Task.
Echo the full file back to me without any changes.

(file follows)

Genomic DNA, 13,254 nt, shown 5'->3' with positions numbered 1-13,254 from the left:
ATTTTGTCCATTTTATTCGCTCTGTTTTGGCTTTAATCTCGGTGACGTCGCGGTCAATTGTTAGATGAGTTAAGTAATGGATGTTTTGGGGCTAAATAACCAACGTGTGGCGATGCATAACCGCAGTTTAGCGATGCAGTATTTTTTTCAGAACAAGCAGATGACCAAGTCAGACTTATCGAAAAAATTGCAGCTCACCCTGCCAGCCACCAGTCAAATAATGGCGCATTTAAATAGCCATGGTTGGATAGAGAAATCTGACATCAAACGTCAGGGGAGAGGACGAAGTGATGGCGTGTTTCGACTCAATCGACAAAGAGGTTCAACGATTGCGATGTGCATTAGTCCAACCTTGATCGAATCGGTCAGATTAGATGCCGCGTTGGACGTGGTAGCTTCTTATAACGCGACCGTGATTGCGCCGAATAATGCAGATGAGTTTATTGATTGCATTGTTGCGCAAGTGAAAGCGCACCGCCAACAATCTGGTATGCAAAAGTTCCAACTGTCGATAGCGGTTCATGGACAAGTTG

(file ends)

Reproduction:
Genomic DNA, 13,254 nt, shown 5'->3' with positions numbered 1-13,254 from the left:
ATTTTGTCCATTTTATTCGCTCTGTTTTGGCTTTAATCTCGGTGACGTCGCGGTCAATTGTTAGATGAGTTAAGTAATGGATGTTTTGGGGCTAAATAACCAACGTGTGGCGATGCATAACCGCAGTTTAGCGATGCAGTATTTTTTTCAGAACAAGCAGATGACCAAGTCAGACTTATCGAAAAAATTGCAGCTCACCCTGCCAGCCACCAGTCAAATAATGGCGCATTTAAATAGCCATGGTTGGATAGAGAAATCTGACATCAAACGTCAGGGGAGAGGACGAAGTGATGGCGTGTTTCGACTCAATCGACAAAGAGGTTCAACGATTGCGATGTGCATTAGTCCAACCTTGATCGAATCGGTCAGATTAGATGCCGCGTTGGACGTGGTAGCTTCTTATAACGCGACCGTGATTGCGCCGAATAATGCAGATGAGTTTATTGATTGCATTGTTGCGCAAGTGAAAGCGCACCGCCAACAATCTGGTATGCAAAAGTTCCAACTGTCGATAGCGGTTCATGGACAAGTTG